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The Depression Workbook: A Guide for Living with Depression and Manic Depression, Second Edition Paperback – January 9, 2002
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It may be difficult for those suffering from depression to add a little work into their day; simply getting out of bed can seem like plenty of work. But if you are newly diagnosed or experiencing moderate problems with depression or bipolar disorder, The Depression Workbook might be a literal lifesaver.
The first section is especially useful to new patients just learning to navigate the signs, treatments, and vocabulary of depression. Clearly written overviews of specific symptoms are coupled with space for you to write in your own thoughts on treatment, prognosis, and your ultimate goals. Checklists and daily planners help to identify both areas of difficulty and positive experiences; later in the book, you'll find charts for tracking medications, diet, and doctor visits.
A full section is devoted to the establishment and maintenance of a support group. Ideas range from open discussions with family members to seeking out volunteer work, and it's this section that may be the trickiest for the depressed to work through. Finding the strength to make new friends may seem impossible at first, but author Mary Ellen Copeland spreads plenty of warmth, encouragement, and personal experience among her directives. --Jill Lightner
Endorsement of First Edition: “This book is a lifesaver. This is one of the ‘must have’ books for anyone newly diagnosed with depression or manic depression. It is invaluable in teaching both sufferer and supporter the symptoms and coping skills. This book was monumental in helping me get through a severe depression that lasted nonstop for half a decade. I recommend this book to all my readers, and to anyone suffering with depression or bipolar disorders.”—Bob Olsen, author of the best-selling Win the Battle: The 3-Step Lifesaving Formula to Conquer Depression and Bipolar Disorder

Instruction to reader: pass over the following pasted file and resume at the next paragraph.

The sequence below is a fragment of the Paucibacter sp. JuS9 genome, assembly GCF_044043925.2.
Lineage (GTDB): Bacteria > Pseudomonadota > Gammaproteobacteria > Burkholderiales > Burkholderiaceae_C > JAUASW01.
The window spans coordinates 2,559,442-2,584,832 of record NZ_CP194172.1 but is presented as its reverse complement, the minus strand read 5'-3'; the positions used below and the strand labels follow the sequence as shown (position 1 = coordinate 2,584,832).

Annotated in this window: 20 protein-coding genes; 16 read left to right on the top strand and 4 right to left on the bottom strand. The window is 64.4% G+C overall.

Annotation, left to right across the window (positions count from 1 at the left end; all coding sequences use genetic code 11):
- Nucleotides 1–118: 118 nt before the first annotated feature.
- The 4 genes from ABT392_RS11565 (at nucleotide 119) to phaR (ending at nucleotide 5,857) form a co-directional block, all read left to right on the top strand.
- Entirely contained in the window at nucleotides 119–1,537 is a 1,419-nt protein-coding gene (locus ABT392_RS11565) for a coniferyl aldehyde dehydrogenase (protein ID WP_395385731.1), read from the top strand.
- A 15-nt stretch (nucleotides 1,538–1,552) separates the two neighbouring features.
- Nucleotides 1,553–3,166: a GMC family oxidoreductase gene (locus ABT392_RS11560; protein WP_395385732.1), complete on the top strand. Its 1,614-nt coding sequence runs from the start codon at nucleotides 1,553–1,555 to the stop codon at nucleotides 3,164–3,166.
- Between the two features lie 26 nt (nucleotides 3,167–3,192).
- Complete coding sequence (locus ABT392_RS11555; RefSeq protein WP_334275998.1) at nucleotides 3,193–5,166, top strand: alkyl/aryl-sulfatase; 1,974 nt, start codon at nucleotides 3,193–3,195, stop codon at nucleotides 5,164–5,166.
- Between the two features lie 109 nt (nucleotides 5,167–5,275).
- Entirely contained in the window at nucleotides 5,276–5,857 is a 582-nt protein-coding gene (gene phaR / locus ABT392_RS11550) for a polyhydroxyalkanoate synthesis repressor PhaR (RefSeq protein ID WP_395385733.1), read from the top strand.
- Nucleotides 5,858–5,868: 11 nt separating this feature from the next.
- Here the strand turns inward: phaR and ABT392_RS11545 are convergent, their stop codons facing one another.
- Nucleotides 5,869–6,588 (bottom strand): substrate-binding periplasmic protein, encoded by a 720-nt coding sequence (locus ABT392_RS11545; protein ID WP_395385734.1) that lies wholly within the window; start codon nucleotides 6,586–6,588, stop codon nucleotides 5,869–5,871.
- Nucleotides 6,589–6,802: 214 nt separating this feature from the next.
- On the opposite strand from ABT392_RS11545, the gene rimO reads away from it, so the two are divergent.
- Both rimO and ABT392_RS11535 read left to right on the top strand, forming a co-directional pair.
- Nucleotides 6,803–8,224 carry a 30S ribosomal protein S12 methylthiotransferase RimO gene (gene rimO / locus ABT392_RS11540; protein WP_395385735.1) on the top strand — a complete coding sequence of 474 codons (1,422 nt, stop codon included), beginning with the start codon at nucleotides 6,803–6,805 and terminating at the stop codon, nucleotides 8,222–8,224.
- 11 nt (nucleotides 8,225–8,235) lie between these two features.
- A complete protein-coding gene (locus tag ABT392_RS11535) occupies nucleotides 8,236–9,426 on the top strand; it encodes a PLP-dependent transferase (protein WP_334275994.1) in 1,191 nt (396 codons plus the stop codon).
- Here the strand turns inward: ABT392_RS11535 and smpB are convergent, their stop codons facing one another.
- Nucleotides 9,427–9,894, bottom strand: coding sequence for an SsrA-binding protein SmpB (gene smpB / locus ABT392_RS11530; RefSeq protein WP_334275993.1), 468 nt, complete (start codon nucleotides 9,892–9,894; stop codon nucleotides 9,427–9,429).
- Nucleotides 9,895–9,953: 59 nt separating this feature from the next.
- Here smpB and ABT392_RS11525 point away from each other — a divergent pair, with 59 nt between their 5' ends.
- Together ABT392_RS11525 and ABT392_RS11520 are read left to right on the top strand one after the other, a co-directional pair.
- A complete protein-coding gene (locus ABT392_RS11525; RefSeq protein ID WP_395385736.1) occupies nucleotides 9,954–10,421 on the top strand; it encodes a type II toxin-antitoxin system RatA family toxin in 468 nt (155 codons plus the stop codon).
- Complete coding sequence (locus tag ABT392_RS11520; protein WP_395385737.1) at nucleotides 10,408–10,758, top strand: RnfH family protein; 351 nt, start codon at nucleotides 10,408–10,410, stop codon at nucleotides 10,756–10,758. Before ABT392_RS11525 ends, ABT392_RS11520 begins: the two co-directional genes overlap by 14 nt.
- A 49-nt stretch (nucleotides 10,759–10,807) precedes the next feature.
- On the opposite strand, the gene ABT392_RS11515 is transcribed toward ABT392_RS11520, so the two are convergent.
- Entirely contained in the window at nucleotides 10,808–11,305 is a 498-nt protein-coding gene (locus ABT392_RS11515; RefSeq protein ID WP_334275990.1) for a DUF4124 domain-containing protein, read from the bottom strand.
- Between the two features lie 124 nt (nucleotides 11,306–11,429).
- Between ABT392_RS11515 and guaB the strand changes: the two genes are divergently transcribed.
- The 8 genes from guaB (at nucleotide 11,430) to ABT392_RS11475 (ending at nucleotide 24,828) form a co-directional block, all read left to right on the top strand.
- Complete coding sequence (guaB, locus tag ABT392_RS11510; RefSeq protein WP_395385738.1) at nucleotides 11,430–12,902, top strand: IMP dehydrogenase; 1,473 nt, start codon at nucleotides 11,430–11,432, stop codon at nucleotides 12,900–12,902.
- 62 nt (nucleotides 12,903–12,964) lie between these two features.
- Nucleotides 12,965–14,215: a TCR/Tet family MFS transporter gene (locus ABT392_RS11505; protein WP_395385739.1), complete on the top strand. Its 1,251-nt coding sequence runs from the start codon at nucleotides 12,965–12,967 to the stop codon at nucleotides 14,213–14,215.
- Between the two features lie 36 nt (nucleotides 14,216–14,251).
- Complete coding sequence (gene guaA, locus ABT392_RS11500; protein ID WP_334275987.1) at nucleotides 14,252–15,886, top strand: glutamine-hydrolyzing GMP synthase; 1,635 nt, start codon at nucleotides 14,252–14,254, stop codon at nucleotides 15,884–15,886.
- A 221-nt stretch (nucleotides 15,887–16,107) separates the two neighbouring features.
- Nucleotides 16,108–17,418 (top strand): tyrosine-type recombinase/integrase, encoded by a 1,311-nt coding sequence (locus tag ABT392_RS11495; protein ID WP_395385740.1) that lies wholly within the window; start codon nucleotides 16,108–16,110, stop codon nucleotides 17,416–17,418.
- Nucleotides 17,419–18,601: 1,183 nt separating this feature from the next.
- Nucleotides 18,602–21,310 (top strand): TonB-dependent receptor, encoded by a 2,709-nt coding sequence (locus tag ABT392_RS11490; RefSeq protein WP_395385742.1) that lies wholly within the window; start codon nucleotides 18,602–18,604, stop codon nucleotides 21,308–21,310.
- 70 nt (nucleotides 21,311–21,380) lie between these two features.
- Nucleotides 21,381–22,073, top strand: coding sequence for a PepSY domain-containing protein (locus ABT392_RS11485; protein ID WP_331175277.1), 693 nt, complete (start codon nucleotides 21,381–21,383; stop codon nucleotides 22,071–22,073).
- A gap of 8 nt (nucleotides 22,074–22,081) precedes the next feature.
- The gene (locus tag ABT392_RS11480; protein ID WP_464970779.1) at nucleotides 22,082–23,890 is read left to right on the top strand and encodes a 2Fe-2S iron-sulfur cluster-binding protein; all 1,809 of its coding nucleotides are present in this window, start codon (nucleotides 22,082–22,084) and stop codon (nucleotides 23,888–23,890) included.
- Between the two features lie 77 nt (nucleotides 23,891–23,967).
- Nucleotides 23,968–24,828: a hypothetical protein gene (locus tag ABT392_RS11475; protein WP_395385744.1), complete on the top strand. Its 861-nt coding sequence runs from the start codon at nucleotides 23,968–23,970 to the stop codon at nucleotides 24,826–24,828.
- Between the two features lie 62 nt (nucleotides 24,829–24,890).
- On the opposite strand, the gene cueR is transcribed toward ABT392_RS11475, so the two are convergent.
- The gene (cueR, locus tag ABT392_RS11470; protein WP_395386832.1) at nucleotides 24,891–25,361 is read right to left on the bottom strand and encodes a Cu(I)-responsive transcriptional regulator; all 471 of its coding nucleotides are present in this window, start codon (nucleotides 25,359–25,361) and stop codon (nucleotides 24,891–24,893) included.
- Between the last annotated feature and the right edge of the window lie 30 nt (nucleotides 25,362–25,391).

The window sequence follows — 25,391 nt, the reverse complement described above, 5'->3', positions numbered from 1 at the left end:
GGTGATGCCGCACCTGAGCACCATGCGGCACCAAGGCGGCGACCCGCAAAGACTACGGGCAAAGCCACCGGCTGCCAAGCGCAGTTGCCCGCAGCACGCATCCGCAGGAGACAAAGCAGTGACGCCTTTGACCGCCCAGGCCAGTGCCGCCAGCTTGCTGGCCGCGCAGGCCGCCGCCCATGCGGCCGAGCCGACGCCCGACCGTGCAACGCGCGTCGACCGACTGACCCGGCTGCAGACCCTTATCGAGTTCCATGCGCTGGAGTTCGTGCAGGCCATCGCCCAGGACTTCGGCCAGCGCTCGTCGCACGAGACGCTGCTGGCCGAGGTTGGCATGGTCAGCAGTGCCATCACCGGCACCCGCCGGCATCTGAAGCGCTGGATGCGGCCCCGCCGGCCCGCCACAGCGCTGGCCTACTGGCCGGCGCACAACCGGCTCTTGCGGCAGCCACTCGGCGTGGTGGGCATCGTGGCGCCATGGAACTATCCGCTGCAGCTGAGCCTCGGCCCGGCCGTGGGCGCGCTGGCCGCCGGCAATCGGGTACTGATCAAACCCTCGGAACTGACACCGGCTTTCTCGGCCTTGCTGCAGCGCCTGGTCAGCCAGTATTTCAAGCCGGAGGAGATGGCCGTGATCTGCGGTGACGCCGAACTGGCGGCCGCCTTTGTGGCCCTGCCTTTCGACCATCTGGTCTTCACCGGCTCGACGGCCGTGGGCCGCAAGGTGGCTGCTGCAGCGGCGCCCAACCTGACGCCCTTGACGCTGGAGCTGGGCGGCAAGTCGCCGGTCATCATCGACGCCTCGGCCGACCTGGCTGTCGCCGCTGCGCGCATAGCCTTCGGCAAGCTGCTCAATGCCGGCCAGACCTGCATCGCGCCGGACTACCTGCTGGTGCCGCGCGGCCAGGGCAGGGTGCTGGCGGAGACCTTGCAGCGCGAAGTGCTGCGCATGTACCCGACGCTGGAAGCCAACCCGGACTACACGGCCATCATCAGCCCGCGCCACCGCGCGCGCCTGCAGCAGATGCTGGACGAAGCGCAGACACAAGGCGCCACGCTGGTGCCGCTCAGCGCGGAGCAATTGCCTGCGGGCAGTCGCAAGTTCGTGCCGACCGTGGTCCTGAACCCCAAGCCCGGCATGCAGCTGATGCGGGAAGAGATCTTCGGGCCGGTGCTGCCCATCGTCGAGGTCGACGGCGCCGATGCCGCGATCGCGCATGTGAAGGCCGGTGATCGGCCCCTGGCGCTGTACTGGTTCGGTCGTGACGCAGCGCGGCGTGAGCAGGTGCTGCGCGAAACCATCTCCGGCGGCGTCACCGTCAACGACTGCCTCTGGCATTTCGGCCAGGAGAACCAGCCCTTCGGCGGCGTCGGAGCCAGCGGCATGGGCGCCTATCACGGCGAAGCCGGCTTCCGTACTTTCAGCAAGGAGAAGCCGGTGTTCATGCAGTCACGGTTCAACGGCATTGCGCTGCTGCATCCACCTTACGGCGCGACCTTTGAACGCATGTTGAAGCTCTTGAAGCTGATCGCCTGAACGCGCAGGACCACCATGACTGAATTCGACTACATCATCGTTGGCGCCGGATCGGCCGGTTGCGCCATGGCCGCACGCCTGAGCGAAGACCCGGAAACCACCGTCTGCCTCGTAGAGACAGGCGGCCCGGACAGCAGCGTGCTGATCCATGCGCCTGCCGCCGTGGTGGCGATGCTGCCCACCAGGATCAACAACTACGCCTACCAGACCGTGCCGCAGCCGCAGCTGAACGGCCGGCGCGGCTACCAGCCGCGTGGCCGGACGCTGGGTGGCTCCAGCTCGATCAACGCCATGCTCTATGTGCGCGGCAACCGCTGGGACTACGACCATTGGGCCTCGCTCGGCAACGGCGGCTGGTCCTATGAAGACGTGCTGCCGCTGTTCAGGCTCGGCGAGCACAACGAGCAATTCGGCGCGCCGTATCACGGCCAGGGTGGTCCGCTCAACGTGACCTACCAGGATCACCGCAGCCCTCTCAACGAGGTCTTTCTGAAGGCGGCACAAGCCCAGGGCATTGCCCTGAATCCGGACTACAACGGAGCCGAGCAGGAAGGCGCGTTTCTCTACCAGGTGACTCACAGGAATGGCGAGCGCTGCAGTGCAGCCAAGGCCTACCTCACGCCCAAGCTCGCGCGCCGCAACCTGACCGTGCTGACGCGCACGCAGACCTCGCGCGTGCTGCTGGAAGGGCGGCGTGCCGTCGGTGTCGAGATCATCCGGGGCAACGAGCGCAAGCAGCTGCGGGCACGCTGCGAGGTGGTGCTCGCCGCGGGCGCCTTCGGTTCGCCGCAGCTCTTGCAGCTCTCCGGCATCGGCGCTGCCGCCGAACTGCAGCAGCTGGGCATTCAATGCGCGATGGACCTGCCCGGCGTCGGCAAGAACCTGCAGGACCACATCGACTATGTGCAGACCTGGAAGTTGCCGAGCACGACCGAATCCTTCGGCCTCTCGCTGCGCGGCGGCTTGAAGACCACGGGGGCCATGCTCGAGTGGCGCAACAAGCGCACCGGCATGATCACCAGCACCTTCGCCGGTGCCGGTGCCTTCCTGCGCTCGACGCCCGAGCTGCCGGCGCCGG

“The second edition of this eminently useful guide offers readers proven and active courses of action for getting and staying on the road to wellness. Mary Ellen Copeland is an author who thoroughly understands depression and manic depression, and the book’s effective techniques and clear organization illustrate her commitment to facilitating real healing. Once again, Copeland has produced one of the very best books on the subject."
—Lauren Dockett, author of The Deepest Blue: How Women Face and Overcome Depression
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I also agree with some of the reviewers who state it made them feel more isolated and depressed. I can understand their viewpoint. It can be difficult when you are in a deep depression, or you do not have an adequate support group, to complete the chapters referring to these matters. I even had a difficult time because physical support groups are extremely difficult to locate in the area I live in. It would be more interesting, or maybe more beneficial, to include more internet resources regarding this matter to help prevent feelings of isolation.
This workbook is greatly beneficial in discovering your triggers for your depression or mania, developing a plan on how to handle these matters, coping skills, establishing goals for yourself, and in general streamlining your thoughts. It also gives the reader a sense of control over the disorder, and what happens to you when the disorder goes into a crisis. Furthermore, the workbook does provide an excellent list of additional resources to find information on depression, stress, coping skills, relationships, and other matters. This workbook does take time to complete, and you can skip irrelevant chapters as needed without missing information. It makes things easy to understand and can be beneficial. However, just like with anything it is not for everyone.
I should add the book address both depression AND manic depression, so if you are just dealing with the former, you would have to skip over the chapters covering mania, which isn't really a problem as far as getting what you need out of this book. Also, I've found that I've had to put the book aside for a while (days or even a week or so) and then return to it when I feel ready to address some of the questions in the book, especially when thinking about what to put in what Copeland calls a "WRAP" (Wellness Recovery Action Plan).
There is a great list of resources in the back of the text, and while some seem a bit outdated (this book was published in the late '90s) they are still a great reference and starting point. The only reason I believe this book is not for everyone is that some resources work better than others for different people, and this workbook does require a more proactive approach. But overall, I've personally found it helpful in conjunction with my other treatments.